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Get to Know Nanaimo-based Illustrator and Gender Historian Carina Nilsson

Get to Know Nanaimo-based Illustrator and Gender Historian Carina Nilsson

Carina Nilsson has no one signature art style. Her work spans everything from illustrating children’s books to depicting empresses from the early Roman and Byzantine era to helping organizations translate complex concepts into visual information. She’s also the artist behind the much-loved illustrations in our Pie Lady of Vic West story.

You hold a master’s degree in history from Simon Fraser University where you researched the political power of early Roman and Byzantine empresses. This is a fascinating subject—why this one?

I’ve always loved history. I’m a big believer in the importance of context and critical analysis—in all parts of life. My research showed how conventional historians had effectively erased stories of women that held great power during the early Roman and Byzantine era. I used material history, things like mosaics, illustrated manuscripts, coins, and statues, as tangible evidence to prove how the field of classics wasn’t being truthful about the status of women during that time. The material history revealed that powerful women did exist—they commanded armies, passed laws, and ruled empires.

Who was your favourite empress to study from that era?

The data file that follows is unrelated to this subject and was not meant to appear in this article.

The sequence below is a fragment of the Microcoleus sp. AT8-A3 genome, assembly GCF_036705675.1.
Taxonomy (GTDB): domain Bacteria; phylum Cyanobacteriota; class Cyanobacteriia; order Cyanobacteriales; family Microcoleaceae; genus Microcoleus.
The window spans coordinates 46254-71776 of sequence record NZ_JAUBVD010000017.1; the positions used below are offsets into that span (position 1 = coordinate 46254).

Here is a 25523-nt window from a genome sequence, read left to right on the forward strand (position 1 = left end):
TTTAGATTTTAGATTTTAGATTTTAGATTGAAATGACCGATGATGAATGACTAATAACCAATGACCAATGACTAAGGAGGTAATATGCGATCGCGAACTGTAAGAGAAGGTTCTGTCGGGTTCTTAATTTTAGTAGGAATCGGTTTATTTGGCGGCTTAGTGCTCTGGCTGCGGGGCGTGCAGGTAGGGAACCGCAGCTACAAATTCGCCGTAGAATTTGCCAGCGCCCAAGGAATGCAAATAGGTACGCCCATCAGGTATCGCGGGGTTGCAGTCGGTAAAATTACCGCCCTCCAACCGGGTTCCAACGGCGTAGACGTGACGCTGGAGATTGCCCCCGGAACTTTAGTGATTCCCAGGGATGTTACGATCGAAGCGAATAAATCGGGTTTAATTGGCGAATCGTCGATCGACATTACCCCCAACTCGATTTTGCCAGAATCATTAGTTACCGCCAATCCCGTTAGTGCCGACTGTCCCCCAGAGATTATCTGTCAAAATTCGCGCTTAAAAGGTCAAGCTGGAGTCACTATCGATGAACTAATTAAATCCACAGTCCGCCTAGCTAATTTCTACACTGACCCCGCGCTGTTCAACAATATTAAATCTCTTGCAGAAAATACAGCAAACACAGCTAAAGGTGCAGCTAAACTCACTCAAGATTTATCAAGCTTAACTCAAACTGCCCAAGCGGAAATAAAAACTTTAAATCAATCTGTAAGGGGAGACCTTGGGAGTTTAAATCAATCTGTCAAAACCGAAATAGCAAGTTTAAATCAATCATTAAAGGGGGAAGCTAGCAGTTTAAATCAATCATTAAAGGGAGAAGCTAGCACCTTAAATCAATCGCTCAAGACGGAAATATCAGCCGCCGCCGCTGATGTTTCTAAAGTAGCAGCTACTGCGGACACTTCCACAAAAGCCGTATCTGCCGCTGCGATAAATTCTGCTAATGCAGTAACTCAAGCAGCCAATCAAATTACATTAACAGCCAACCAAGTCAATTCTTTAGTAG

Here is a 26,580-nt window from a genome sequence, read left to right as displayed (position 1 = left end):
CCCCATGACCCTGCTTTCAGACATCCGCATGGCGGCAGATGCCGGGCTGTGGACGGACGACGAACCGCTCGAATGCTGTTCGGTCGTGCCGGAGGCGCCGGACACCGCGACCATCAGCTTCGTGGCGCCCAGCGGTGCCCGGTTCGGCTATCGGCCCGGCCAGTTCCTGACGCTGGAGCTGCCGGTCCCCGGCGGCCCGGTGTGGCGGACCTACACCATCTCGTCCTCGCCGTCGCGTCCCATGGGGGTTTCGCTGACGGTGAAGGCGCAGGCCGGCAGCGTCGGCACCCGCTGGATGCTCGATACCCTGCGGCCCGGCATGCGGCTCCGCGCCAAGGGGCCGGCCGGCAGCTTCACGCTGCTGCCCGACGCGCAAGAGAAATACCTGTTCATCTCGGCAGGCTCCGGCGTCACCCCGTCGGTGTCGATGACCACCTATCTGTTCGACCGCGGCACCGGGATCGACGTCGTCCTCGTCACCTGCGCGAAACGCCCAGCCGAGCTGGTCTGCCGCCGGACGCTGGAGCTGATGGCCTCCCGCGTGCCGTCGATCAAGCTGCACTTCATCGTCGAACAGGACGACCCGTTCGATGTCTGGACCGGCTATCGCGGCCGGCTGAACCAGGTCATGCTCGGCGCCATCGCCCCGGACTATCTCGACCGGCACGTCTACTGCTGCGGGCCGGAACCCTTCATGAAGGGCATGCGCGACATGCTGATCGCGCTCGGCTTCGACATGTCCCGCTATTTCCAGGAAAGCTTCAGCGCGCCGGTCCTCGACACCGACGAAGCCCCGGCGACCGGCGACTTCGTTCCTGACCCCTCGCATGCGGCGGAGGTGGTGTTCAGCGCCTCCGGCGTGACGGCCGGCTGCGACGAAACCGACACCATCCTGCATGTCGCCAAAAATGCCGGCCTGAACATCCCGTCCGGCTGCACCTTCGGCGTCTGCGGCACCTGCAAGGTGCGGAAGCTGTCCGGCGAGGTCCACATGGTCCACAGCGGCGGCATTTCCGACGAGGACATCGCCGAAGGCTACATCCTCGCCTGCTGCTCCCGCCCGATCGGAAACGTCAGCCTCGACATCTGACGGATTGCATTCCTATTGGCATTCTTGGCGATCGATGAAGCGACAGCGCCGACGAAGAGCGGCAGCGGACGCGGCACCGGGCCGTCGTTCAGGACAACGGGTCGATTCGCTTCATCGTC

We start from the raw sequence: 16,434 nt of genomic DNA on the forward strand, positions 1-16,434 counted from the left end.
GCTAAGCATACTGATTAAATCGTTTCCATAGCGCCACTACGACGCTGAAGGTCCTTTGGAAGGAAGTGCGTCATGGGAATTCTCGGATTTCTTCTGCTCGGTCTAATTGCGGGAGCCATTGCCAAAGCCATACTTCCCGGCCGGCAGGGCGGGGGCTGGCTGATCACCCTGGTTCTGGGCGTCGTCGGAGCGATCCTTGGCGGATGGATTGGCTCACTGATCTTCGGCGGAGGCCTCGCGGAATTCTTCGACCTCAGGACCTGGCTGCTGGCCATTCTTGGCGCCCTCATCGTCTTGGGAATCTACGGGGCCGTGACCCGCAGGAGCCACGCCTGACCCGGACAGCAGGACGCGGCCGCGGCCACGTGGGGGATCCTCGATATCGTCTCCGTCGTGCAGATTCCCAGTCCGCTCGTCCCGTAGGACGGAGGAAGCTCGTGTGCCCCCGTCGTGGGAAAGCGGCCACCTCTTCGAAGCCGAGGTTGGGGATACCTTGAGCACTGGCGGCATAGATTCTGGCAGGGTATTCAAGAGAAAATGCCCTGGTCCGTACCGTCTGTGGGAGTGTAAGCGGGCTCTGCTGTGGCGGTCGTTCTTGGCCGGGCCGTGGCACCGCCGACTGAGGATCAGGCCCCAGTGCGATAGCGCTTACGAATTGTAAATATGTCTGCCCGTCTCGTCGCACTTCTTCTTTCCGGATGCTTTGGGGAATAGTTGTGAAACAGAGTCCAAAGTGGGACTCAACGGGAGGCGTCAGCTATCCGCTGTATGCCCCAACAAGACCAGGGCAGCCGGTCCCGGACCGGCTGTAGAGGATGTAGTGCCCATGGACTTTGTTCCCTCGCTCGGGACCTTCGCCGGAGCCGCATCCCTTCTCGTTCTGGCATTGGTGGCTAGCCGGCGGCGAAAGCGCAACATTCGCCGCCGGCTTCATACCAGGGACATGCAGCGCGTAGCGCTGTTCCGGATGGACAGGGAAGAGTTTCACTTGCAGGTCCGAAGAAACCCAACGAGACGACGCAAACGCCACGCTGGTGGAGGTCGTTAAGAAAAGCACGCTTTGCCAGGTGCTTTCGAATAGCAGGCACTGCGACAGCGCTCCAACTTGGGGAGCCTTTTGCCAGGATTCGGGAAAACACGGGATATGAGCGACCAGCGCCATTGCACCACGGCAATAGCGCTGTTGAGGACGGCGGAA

Empress Irene was one woman that ruled—on her own for over 20 years—in the eighth century. It’s been speculated she refused Charlemagne’s offer of marriage because she didn’t want to unite the two empires (or share the throne), and she even had her own son killed to preserve her position. But to be honest, they are almost all problematic; it was a very Game of Thrones type of world. I’m surprised there hasn’t been more movies made about the early Roman and Byzantine periods—it’s full of high drama!

What can we learn from these women? 

My biggest intent in my research was to expose the misogyny and sexism that was (and still is) present in the field of classics. When most of the books are written by old, conservative white men with an agenda to erase stories and voices that are diverse and female, it can be a challenge to work against such an established narrative. It’s important to look at who is doing the writing, and what they might be leaving out, and why. So: question everything!